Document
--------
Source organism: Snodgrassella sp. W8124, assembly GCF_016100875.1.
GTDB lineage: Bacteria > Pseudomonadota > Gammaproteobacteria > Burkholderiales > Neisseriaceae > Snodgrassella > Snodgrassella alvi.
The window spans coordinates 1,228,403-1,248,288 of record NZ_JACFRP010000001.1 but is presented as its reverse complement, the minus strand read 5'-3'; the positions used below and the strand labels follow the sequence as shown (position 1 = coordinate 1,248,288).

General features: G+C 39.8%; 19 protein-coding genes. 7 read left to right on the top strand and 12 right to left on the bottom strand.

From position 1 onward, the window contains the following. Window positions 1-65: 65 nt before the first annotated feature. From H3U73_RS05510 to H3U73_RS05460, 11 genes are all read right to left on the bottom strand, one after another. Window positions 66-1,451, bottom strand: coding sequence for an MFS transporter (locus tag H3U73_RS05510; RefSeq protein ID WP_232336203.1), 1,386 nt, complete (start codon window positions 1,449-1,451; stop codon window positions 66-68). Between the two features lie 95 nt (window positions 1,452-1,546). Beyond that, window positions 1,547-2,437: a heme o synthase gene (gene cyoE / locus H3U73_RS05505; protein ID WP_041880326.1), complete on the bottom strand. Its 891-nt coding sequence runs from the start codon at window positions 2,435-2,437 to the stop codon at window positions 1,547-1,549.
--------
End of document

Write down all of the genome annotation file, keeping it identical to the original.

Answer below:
Source organism: Snodgrassella sp. W8124, assembly GCF_016100875.1.
GTDB lineage: Bacteria > Pseudomonadota > Gammaproteobacteria > Burkholderiales > Neisseriaceae > Snodgrassella > Snodgrassella alvi.
The window spans coordinates 1,228,403-1,248,288 of record NZ_JACFRP010000001.1 but is presented as its reverse complement, the minus strand read 5'-3'; the positions used below and the strand labels follow the sequence as shown (position 1 = coordinate 1,248,288).

General features: G+C 39.8%; 19 protein-coding genes. 7 read left to right on the top strand and 12 right to left on the bottom strand.

From position 1 onward, the window contains the following. Window positions 1-65: 65 nt before the first annotated feature. From H3U73_RS05510 to H3U73_RS05460, 11 genes are all read right to left on the bottom strand, one after another. Window positions 66-1,451, bottom strand: coding sequence for an MFS transporter (locus tag H3U73_RS05510; RefSeq protein ID WP_232336203.1), 1,386 nt, complete (start codon window positions 1,449-1,451; stop codon window positions 66-68). Between the two features lie 95 nt (window positions 1,452-1,546). Beyond that, window positions 1,547-2,437: a heme o synthase gene (gene cyoE / locus H3U73_RS05505; protein ID WP_041880326.1), complete on the bottom strand. Its 891-nt coding sequence runs from the start codon at window positions 2,435-2,437 to the stop codon at window positions 1,547-1,549.